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Decontamination of incoming beef trimmings with hot lactic acid solution to improve microbial safety of resulting dry fermented sausages – A pilot study

Blagojevic, Bojan, Antic, Dragan, Adzic, Bojan, Tasic, Tatjana, Ikonic, Predrag, Buncic, Sava
Food control 2015 v.54 pp. 144-149
Escherichia coli O157, Listeria monocytogenes, Salmonella Typhimurium, beef, biogenic amines, decontamination, fermented meat, food pathogens, lactic acid, sausages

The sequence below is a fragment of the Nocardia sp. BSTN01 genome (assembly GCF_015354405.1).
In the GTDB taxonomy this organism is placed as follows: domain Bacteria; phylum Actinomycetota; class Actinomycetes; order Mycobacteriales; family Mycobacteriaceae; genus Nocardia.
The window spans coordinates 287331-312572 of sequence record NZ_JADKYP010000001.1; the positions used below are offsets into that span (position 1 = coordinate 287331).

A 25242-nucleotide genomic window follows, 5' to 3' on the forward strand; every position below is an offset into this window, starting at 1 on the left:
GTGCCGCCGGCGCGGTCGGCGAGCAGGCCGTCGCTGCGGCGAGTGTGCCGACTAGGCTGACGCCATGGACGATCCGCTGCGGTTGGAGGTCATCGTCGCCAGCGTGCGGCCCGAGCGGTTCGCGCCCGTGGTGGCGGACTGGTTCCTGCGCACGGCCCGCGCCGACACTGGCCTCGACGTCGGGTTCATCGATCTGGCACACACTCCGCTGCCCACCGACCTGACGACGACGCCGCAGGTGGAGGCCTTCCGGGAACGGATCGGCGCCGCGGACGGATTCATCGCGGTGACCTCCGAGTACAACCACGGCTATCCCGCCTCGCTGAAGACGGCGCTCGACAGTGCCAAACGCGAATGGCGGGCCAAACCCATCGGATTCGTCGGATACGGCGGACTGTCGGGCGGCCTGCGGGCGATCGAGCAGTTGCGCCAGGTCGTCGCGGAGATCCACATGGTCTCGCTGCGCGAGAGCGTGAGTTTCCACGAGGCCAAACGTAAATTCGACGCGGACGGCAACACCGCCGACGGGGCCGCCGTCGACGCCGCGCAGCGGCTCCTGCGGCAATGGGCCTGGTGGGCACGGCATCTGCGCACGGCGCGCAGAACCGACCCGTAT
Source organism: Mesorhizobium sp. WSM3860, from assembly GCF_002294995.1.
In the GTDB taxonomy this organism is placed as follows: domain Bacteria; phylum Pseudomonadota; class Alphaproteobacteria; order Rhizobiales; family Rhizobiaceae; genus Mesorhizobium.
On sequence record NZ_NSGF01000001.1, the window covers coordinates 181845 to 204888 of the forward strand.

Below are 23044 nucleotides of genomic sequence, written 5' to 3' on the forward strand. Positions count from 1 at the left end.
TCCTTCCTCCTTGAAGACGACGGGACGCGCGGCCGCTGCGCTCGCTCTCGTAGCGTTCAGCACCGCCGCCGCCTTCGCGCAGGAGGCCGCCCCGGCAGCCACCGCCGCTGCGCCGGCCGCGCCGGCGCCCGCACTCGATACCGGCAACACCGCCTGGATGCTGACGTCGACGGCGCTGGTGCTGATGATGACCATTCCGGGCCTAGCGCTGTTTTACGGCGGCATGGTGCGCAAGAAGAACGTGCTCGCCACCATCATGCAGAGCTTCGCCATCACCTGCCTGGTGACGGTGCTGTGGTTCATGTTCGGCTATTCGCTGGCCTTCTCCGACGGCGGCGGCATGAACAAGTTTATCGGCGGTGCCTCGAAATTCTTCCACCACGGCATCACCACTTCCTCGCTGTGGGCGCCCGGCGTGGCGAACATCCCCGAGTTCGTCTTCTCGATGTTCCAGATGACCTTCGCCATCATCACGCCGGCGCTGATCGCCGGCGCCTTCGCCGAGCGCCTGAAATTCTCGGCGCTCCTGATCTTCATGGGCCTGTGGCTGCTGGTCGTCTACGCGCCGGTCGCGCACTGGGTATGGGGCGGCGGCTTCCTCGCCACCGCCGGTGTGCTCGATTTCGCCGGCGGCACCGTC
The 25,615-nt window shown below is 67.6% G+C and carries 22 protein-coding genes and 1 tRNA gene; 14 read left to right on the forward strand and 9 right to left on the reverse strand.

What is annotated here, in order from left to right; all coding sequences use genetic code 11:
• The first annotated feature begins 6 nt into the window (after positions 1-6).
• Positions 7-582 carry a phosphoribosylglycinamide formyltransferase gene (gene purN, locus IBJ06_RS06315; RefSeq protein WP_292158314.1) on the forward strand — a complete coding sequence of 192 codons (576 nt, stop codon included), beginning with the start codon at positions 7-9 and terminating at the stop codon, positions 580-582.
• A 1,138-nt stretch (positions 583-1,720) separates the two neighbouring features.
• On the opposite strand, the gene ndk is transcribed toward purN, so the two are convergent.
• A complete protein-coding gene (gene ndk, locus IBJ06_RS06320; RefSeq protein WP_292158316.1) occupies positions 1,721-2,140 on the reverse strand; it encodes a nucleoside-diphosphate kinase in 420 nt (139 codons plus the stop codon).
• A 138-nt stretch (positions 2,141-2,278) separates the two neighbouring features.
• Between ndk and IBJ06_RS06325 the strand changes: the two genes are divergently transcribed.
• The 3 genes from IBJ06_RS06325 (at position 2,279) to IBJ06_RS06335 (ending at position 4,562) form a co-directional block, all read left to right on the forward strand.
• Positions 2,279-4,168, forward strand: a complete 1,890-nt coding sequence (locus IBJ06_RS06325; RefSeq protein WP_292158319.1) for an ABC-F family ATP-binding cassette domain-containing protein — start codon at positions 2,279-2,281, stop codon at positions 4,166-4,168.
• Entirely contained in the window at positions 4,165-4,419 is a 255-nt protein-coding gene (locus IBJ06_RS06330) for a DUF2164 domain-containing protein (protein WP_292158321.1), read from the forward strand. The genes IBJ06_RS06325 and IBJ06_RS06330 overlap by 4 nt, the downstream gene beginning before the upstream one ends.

In the study, beef trimmings intended for sausage production were subjected to different decontamination treatments based on lactic acid-hot water combination, with aim to eliminate or reduce foodborne pathogens Escherichia coli O157, Salmonella Typhimurium and Listeria monocytogenes in resultant dry, fermented sausages. In finished sausages, produced from untreated trimmings, “natural” reductions of inoculated E. coli O157 and Salmonella Typhimurium were on average 1.9 logs, L. monocytogenes count remained unchanged, and no detectable concentrations of biogenic amines were found. The same type of sausages were also produced by using beef trimmings which was pathogen-inoculated and then decontaminated by: hot, 4% lactic acid in water solution (90 °C for 10 s; treatment HLA1); or hot, 4% lactic acid in water solution (85 °C for 20 s; treatment HLA2), or hot, 4% lactic acid in water solution (80 °C for 30 s; treatment HLA3). The use of HLA-decontaminated beef trimmings resulted in total E. coli O157 reductions of at least 3.9 logs and in total Salmonella Typhimurium reductions of at least 3.6 logs, whilst biogenic amines were not detected in finished sausages. The overall sensorial acceptability of finished sausages produced with HLA-decontaminated beef trimmings was somewhat diminished. Further work is required to optimise the HLA-based incoming beef treatments.